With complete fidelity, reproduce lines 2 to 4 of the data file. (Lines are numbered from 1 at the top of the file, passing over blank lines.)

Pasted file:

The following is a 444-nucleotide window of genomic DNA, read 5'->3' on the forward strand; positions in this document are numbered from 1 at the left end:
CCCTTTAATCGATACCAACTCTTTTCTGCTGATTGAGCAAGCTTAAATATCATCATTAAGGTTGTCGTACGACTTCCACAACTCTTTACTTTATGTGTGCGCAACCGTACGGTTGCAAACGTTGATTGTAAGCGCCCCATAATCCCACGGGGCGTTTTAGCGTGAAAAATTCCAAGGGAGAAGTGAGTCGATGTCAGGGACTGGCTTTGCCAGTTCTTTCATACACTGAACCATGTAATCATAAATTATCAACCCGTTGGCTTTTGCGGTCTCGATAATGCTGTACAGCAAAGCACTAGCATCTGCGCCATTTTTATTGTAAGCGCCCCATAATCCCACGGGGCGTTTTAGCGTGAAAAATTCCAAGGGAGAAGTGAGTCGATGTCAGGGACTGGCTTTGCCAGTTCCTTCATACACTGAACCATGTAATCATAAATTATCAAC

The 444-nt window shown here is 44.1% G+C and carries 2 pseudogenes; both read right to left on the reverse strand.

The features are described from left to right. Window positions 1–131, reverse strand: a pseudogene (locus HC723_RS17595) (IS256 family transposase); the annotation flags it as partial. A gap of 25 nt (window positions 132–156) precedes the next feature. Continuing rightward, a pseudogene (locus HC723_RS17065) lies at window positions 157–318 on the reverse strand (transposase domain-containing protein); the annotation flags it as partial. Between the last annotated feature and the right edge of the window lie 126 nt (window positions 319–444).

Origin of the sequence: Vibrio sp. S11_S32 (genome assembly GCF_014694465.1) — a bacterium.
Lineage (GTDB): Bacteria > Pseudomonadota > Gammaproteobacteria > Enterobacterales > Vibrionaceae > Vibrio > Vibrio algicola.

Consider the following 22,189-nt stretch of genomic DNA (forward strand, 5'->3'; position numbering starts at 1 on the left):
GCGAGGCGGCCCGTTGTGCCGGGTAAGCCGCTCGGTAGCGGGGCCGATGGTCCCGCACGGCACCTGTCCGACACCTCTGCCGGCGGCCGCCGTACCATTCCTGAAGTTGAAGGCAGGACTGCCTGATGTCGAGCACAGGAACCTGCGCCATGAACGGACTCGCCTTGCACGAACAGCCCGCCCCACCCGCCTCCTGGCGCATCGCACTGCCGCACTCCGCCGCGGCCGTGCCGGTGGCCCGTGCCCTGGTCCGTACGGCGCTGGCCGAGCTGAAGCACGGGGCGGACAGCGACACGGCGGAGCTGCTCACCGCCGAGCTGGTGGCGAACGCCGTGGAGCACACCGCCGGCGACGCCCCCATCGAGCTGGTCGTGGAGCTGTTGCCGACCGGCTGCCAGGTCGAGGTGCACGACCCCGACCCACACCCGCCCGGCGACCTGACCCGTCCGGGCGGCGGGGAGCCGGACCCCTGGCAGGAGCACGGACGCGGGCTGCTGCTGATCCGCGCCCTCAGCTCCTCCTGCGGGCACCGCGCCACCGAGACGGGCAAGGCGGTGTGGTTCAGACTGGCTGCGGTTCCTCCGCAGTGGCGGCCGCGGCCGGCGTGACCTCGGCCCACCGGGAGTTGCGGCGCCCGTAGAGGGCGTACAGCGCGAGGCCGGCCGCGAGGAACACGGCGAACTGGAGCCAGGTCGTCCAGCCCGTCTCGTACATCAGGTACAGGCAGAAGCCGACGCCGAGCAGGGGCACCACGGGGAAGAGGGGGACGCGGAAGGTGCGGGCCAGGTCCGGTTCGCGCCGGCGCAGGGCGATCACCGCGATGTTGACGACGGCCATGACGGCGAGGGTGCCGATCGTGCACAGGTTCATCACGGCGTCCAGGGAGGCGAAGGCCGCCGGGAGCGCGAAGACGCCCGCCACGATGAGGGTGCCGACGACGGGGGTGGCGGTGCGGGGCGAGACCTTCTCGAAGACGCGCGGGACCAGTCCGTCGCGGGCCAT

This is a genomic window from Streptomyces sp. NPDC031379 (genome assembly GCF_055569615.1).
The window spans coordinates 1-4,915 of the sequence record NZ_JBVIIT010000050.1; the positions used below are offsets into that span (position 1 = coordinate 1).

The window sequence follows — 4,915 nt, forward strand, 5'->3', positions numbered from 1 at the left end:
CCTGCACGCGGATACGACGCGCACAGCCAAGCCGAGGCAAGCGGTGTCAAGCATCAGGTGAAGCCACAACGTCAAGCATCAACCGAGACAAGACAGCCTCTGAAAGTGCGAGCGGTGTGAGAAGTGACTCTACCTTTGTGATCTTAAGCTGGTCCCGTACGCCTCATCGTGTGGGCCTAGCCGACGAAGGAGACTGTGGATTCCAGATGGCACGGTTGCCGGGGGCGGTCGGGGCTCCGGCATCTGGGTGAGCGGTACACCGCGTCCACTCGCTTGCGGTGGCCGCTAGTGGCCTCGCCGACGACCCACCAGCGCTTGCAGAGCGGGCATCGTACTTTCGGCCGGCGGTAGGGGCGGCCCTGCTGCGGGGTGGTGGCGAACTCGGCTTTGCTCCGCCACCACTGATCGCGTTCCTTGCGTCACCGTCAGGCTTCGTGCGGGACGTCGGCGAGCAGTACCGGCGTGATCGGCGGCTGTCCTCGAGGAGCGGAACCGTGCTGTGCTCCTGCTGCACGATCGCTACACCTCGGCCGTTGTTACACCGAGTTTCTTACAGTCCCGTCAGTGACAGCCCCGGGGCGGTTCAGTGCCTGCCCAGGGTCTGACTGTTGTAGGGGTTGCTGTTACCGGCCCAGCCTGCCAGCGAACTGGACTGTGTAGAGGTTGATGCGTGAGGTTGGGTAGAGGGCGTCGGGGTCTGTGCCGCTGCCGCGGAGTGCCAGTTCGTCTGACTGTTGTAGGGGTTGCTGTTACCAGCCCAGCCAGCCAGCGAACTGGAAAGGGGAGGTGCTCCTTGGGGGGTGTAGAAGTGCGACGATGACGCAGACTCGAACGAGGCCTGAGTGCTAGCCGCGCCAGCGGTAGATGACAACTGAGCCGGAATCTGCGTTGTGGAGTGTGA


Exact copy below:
CCCTTTAATCGATACCAACTCTTTTCTGCTGATTGAGCAAGCTTAAATATCATCATTAAGGTTGTCGTACGACTTCCACAACTCTTTACTTTATGTGTGCGCAACCGTACGGTTGCAAACGTTGATTGTAAGCGCCCCATAATCCCACGGGGCGTTTTAGCGTGAAAAATTCCAAGGGAGAAGTGAGTCGATGTCAGGGACTGGCTTTGCCAGTTCTTTCATACACTGAACCATGTAATCATAAATTATCAACCCGTTGGCTTTTGCGGTCTCGATAATGCTGTACAGCAAAGCACTAGCATCTGCGCCATTTTTATTGTAAGCGCCCCATAATCCCACGGGGCGTTTTAGCGTGAAAAATTCCAAGGGAGAAGTGAGTCGATGTCAGGGACTGGCTTTGCCAGTTCCTTCATACACTGAACCATGTAATCATAAATTATCAAC

The 444-nt window shown here is 44.1% G+C and carries 2 pseudogenes; both read right to left on the reverse strand.

The features are described from left to right. Window positions 1–131, reverse strand: a pseudogene (locus HC723_RS17595) (IS256 family transposase); the annotation flags it as partial. A gap of 25 nt (window positions 132–156) precedes the next feature. Continuing rightward, a pseudogene (locus HC723_RS17065) lies at window positions 157–318 on the reverse strand (transposase domain-containing protein); the annotation flags it as partial. Between the last annotated feature and the right edge of the window lie 126 nt (window positions 319–444).